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5 Tips for Having a Safe Easter Holiday with Your Cat

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Easter holidays are a time for celebrations with family and friends — our felines included. With a wealth of surprises, including festive baskets, goodies, cute bunnies and pretty flowers, it promises to be an exciting festivity. But a few Easter goodies are toxic to cats.

From potentially toxic foods and décor to stressful environments, here are five tips to ensure you have a safe and happy Easter with your cats.

1.  Mind Your Easter Décor

Easter decorations, such as plastic or foil Easter grass, can be intriguing to your cats but may present a danger. When swallowed, plastic or foil Easter grass can be a choking hazard. Worse yet, they can cause intestinal distress, requiring emergency and costly veterinary surgical removal.

As an alternative, use paper grass or Easter-print fabric. In comparison, they're less hazardous than plastic/foil grass — but still be sure to exercise caution and vigilance. On the other hand, fragrances such as potpourri sometimes used in Easter celebrations are unsafe for cats. Potpourri, whether liquid or dried form, may be toxic to cats if ingested. It can cause inflammation and tissue damage in your cat's mouth and digestive organs.

2.  Avoid Easter Lilies

All plants within the lily family are lethal to cats. Some such as the Easter lily, Tiger, Day, Asiatic, and Japanese Show lilies are incredibly toxic to cats. Even the slightest ingestion can result in severe acute kidney failure or death. Less lethal lilies such as the Peruvian, Peace, and Calla lilies result in minor health issues, such as mouth tissue irritation and drooling. Still, they aren't safe for your cat.

Should you find your cat consuming a lily plant, take your cat immediately to a veterinarian for medical care. The sooner your cat gets medical attention, the better and more efficiently your vet will be able to treat the poisoning. Alternatively, call animal poison control if you suspect your cat may have consumed anything.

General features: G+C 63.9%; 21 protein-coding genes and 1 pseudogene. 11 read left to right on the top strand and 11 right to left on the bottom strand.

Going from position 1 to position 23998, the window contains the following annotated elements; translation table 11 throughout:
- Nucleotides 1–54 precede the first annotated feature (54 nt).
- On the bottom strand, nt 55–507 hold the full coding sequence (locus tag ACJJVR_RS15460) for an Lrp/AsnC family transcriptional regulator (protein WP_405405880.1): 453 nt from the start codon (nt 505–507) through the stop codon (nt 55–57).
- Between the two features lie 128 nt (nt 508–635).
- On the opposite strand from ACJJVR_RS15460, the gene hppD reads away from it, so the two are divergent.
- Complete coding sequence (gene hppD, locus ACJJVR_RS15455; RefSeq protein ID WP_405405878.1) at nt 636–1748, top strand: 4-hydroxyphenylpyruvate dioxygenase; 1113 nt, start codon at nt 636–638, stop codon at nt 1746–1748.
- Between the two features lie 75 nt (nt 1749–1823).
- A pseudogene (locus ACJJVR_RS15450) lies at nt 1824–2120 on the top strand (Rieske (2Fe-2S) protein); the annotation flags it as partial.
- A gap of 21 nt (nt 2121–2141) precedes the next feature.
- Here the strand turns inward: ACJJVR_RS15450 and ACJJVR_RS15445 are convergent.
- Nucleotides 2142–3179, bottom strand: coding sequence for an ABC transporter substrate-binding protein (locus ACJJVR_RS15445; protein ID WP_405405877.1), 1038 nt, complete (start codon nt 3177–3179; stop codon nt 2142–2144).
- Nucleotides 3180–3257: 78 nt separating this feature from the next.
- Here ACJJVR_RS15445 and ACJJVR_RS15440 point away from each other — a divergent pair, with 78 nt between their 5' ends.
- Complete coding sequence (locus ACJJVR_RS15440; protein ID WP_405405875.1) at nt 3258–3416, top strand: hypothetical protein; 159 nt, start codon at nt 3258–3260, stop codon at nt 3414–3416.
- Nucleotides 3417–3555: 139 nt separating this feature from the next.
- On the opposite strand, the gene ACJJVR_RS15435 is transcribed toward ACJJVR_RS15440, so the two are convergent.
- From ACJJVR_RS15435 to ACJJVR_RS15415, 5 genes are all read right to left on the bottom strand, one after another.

Rather than Easter Lilies, opt for safe alternatives like daisies, orchids, violets and other safe flowers. Check out ASPCA's list of toxic plants and flowers for cats.

3.  Keep Chocolate Bunnies Away from Your Cat

For many, Easter is incomplete without the classic and delicious chocolate bunnies! Unfortunately, chocolate can be lethal to cats and other pets too, particularly dogs.

With plenty of chocolate bunny treats and the holiday excitement, small children or adults may feed or unintentionally leave half-eaten chocolate treats where your cat may find them. Chocolate contains theobromine, a toxic agent known to cause chocolate poisoning, particularly liver failure cats and dogs.

4.  Check on Easter Eggs

Easter eggs are festivity highlight symbolizing rebirth and fertility. However, for your kitty, they may present a health hazard. While fresh eggs, adequately handled, present no danger, old spoiled eggs can be toxic. Old eggs will attract bacteria which will multiply into millions of colonies, becoming a health hazard if ingested.

As much as young children enjoy Easter egg hunts, keep tabs on your egg count and ensure that everybody disposes of half-eaten eggs in the trash — not anywhere else. Egg leftovers can be later found and consumed by your cat, causing severe illness.

5.  Brief your House Guests

If you invite guests over, exercise extra caution so that your guests don't scare your cat or give them potentially toxic substances. Brief your guests on how to handle your cat. They shouldn't feed your cats anything, particularly chocolate or any poisonous foods. If your guests are especially loud, have your cat stay in a spare room for the period of the visit.

Easter is a wonderful holiday, but it also poses some dangers for your cats. It's best to err on the side of safety as you celebrate. Create an environment that's fun for you and isn't potentially dangerous for your feline friend.

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